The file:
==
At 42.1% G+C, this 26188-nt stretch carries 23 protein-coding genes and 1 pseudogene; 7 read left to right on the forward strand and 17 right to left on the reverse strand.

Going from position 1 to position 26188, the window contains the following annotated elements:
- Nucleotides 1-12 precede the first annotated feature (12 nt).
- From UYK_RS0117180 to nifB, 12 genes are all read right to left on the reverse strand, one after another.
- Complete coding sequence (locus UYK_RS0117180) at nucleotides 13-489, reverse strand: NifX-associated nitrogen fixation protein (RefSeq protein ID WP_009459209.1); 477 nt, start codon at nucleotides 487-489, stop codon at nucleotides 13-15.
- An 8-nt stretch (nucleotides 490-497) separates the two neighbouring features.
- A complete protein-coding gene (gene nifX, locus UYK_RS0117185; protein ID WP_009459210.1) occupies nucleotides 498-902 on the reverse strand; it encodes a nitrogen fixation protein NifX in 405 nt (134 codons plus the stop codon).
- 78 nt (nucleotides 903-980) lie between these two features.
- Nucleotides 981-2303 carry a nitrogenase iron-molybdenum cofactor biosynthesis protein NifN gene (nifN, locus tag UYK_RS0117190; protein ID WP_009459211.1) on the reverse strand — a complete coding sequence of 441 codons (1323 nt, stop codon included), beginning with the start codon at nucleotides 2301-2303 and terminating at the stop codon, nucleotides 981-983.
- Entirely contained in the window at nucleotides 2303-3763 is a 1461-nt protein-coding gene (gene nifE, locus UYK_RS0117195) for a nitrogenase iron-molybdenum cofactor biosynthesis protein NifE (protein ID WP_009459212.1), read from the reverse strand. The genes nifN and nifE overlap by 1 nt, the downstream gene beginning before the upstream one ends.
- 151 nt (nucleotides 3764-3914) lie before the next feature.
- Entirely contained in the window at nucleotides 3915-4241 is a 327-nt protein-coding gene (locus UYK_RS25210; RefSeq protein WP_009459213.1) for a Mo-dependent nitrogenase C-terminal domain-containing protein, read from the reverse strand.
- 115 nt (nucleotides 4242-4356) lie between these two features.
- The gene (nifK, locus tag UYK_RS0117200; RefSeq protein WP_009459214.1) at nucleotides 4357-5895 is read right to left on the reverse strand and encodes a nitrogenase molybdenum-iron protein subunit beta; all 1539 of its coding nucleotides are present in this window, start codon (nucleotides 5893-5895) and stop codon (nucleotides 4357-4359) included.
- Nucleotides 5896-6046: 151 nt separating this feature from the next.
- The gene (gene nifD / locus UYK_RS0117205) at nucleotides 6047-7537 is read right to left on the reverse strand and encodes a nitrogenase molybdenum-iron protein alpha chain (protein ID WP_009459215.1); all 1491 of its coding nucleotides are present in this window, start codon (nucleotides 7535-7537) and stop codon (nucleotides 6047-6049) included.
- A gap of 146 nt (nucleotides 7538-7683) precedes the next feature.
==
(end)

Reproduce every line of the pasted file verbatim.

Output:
At 42.1% G+C, this 26188-nt stretch carries 23 protein-coding genes and 1 pseudogene; 7 read left to right on the forward strand and 17 right to left on the reverse strand.

Going from position 1 to position 26188, the window contains the following annotated elements:
- Nucleotides 1-12 precede the first annotated feature (12 nt).
- From UYK_RS0117180 to nifB, 12 genes are all read right to left on the reverse strand, one after another.
- Complete coding sequence (locus UYK_RS0117180) at nucleotides 13-489, reverse strand: NifX-associated nitrogen fixation protein (RefSeq protein ID WP_009459209.1); 477 nt, start codon at nucleotides 487-489, stop codon at nucleotides 13-15.
- An 8-nt stretch (nucleotides 490-497) separates the two neighbouring features.
- A complete protein-coding gene (gene nifX, locus UYK_RS0117185; protein ID WP_009459210.1) occupies nucleotides 498-902 on the reverse strand; it encodes a nitrogen fixation protein NifX in 405 nt (134 codons plus the stop codon).
- 78 nt (nucleotides 903-980) lie between these two features.
- Nucleotides 981-2303 carry a nitrogenase iron-molybdenum cofactor biosynthesis protein NifN gene (nifN, locus tag UYK_RS0117190; protein ID WP_009459211.1) on the reverse strand — a complete coding sequence of 441 codons (1323 nt, stop codon included), beginning with the start codon at nucleotides 2301-2303 and terminating at the stop codon, nucleotides 981-983.
- Entirely contained in the window at nucleotides 2303-3763 is a 1461-nt protein-coding gene (gene nifE, locus UYK_RS0117195) for a nitrogenase iron-molybdenum cofactor biosynthesis protein NifE (protein ID WP_009459212.1), read from the reverse strand. The genes nifN and nifE overlap by 1 nt, the downstream gene beginning before the upstream one ends.
- 151 nt (nucleotides 3764-3914) lie before the next feature.
- Entirely contained in the window at nucleotides 3915-4241 is a 327-nt protein-coding gene (locus UYK_RS25210; RefSeq protein WP_009459213.1) for a Mo-dependent nitrogenase C-terminal domain-containing protein, read from the reverse strand.
- 115 nt (nucleotides 4242-4356) lie between these two features.
- The gene (nifK, locus tag UYK_RS0117200; RefSeq protein WP_009459214.1) at nucleotides 4357-5895 is read right to left on the reverse strand and encodes a nitrogenase molybdenum-iron protein subunit beta; all 1539 of its coding nucleotides are present in this window, start codon (nucleotides 5893-5895) and stop codon (nucleotides 4357-4359) included.
- Nucleotides 5896-6046: 151 nt separating this feature from the next.
- The gene (gene nifD / locus UYK_RS0117205) at nucleotides 6047-7537 is read right to left on the reverse strand and encodes a nitrogenase molybdenum-iron protein alpha chain (protein ID WP_009459215.1); all 1491 of its coding nucleotides are present in this window, start codon (nucleotides 7535-7537) and stop codon (nucleotides 6047-6049) included.
- A gap of 146 nt (nucleotides 7538-7683) precedes the next feature.